Kazakhstan rules out common currency within EEU, again

Kazakhstan rules out common currency within EEU, again
By bne IntelliNews November 11, 2015

Spokesman for the Kazakh president Dauren Abayev has ruled out the possibility of adopting a common currency within the Eurasian Economic Union after a Russian MP suggested that the common currency would be called "Yevraz" ("Euras"). According to his statement published on the presidential press service's Facebook page this issue "is not on the agenda of the EEU" and "is not being discussed at any level of the integration union".

Abayev was responding to a statement made by Leonid Slutski, the chairman of the Duma Committee for the CIS and Eurasian Integration that the work on a common currency was going ahead, albeit with difficulties. He also revealed that the new currency might be called "Yevraz".

The statement angered the Kazakh authorities as their official position is that Kazakhstan rules out any possibility of adopting a common currency. On the other hand, top Russian politicians, including President Vladimir Putin, persistently suggest that the introduction of a common currency is inevitable.

The countries got involved in a public spat during the signing of the EEU Treaty in Astana in May 2014 when First Deputy Prime Minister Igor Shuvalov, suggested that the EEU would in future envisage a financial and currency union between the member states. "At some point we will need to seriously study the issue of a financial union or perhaps even currency [union]. But this is in future as this ... issue is not on the agenda yet," Shuvalov told a news conference following the treaty signing. Deputy Prime Minister Bakytzhan Sagintayev was outraged by Shuvalov's suggestion and he immediately respondeded by saying that "not a single time have we discussed this issue, neither at our level nor at the level of heads of state".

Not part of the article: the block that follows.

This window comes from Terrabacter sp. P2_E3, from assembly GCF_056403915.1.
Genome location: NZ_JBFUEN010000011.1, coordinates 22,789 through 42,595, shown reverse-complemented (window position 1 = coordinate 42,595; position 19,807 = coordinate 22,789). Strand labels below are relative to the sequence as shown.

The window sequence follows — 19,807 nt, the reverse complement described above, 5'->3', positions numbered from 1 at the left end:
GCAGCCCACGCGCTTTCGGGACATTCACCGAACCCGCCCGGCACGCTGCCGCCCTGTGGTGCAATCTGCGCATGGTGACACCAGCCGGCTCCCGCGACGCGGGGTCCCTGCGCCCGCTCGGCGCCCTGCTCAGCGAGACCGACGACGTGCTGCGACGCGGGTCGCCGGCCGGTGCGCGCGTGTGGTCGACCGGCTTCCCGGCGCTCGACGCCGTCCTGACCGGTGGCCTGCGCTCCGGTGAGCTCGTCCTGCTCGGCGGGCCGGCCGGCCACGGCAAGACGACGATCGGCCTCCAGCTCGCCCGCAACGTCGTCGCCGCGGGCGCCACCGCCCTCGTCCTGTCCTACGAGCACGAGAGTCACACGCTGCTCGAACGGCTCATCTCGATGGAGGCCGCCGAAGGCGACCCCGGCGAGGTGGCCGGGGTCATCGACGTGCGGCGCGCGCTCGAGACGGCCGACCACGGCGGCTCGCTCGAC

Raising the question of the common currency in current circumstances in the Kazakh monetary market (given the sharp depreciation of the tenge since August) is politically beneficial for Russia as it helps to attract more supporters in Russia to further integration within the EEU and present Moscow as a regional leader in the eyes of ordinary Russians. This is against Kazakhstan's policy: although Astana officially declares support for integration within the EEU in fact it tries to loosen the ties with the organisation following Moscow's unilateral decision to draw Armenia and Kyrgyzstan to the free-trade bloc. The two countries' membership of the union has been seen as political in Kazakhstan whereas the government has been trying hard to sell first the Customs Union and then the EEU as a "purely economic" organisation to the Kazakh public.

Kazakhstan's accession to the WTO will somewhat help Astana abstain from deeper integration within the union.